Native American health board to operate most of the hospital

Wednesday, June 12, 2019

RAPID CITY, S.D. (AP) — A health board that advocates for Native Americans in the Great Plains will soon operate most of Sioux San Hospital in Rapid City.

The Great Plains Tribal Chairmen’s Health Board, on behalf of the Oglala and Cheyenne River Sioux tribes, will take over most of the hospital’s management from federal Indian Health Service, according to a news release from the agency. The transfer is scheduled for July 21. The Indian Health Service will continue to provide health care at the hospital, which serves Native Americans, the Rapid City Journal reported.

The Indian Health Service “recognizes that tribal leaders and members are in the best position to understand the health care needs and priorities of their communities,” according to the statement, which said more than 60 percent of the agency’s funding is administered by tribes.

In December, the Indian Health Service said it was terminating negotiations over hospital management after the Rosebud Sioux Tribal Council dropped its support of the transfer to the health board.

Charmaine White Face opposes the pending transfer. White Face — a Lakota elder, former Oglala Sioux Tribe treasurer and spokeswoman for the Sioux Nation Treaty Council — said she is concerned that not everyone will receive health care, or quality health care, at Sioux San once the transfer is complete.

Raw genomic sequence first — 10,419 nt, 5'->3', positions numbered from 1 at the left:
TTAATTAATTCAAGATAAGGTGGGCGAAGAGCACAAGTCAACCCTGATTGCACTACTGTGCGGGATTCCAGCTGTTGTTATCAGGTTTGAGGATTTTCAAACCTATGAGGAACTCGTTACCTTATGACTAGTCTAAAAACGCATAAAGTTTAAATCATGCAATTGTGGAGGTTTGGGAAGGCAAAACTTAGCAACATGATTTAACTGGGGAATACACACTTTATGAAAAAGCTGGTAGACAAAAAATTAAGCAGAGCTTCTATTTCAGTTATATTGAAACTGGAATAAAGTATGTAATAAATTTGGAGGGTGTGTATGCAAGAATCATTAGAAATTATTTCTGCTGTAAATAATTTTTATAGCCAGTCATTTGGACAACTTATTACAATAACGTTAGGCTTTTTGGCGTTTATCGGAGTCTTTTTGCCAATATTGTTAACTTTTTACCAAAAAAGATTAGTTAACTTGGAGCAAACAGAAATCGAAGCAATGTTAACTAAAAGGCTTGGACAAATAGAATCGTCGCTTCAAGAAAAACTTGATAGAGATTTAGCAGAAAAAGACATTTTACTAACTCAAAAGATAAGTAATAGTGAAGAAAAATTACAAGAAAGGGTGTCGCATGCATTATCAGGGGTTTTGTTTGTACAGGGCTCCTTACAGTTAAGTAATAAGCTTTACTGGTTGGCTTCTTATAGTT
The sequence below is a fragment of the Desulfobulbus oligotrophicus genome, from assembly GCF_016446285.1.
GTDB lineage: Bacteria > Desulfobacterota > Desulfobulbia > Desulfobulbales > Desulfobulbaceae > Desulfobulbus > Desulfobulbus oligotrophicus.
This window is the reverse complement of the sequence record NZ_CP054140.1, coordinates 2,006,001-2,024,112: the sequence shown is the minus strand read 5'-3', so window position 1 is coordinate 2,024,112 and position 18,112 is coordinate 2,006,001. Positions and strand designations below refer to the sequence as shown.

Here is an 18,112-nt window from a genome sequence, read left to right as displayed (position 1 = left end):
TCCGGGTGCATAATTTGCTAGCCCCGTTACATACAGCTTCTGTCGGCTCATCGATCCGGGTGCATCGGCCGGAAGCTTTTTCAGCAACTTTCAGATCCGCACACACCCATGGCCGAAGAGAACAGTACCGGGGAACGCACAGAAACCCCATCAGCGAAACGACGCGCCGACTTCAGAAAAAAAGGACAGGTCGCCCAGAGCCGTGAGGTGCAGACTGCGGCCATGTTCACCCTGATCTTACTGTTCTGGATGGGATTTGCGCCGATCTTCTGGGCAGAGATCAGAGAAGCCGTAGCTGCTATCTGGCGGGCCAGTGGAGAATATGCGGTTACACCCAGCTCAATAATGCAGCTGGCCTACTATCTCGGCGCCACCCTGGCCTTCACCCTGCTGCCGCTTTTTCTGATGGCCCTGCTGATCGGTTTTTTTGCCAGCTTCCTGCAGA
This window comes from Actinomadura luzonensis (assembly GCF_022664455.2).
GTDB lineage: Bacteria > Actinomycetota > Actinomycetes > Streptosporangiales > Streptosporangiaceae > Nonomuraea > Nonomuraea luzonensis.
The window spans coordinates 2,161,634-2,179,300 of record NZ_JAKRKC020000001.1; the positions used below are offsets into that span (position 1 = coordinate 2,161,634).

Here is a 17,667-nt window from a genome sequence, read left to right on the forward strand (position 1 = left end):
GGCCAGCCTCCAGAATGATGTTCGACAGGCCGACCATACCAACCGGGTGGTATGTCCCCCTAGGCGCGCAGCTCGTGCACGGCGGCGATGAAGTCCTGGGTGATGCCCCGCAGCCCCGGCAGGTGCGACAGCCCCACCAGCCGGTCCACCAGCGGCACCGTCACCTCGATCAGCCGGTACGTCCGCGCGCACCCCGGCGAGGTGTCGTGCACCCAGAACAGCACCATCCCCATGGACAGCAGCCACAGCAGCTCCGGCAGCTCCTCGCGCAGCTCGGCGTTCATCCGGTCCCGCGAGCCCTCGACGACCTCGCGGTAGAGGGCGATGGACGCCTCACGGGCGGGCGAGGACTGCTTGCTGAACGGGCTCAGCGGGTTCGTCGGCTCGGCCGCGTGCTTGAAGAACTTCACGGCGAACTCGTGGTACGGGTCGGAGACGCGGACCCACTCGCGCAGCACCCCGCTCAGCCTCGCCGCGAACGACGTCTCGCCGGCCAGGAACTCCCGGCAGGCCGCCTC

“They’re not a health care management system. They are an advocacy organization,” White Face said of the health board. She has filed a cease-and-desist petition in state court in Rapid City, arguing that the health board is a state organization — not a tribal one — and that its agreement with the Indian Health Service is invalid. A hearing is scheduled Friday.

Sioux San is set to undergo a multi-million-dollar renovation. The Indian Health Service is soliciting bids for an $80 to $120 million, 200,000 square-feet and eco-friendly facility at the Sioux San campus in west Rapid City that will serve as a replacement for the current facilities.

The main building at Sioux San was built in 1938 to treat tuberculosis patients. Before that, the campus served as a Native American boarding school.

The health board and the three tribes previously advocated for building an entirely new campus on a 25-acre plot of land in east Sioux Falls.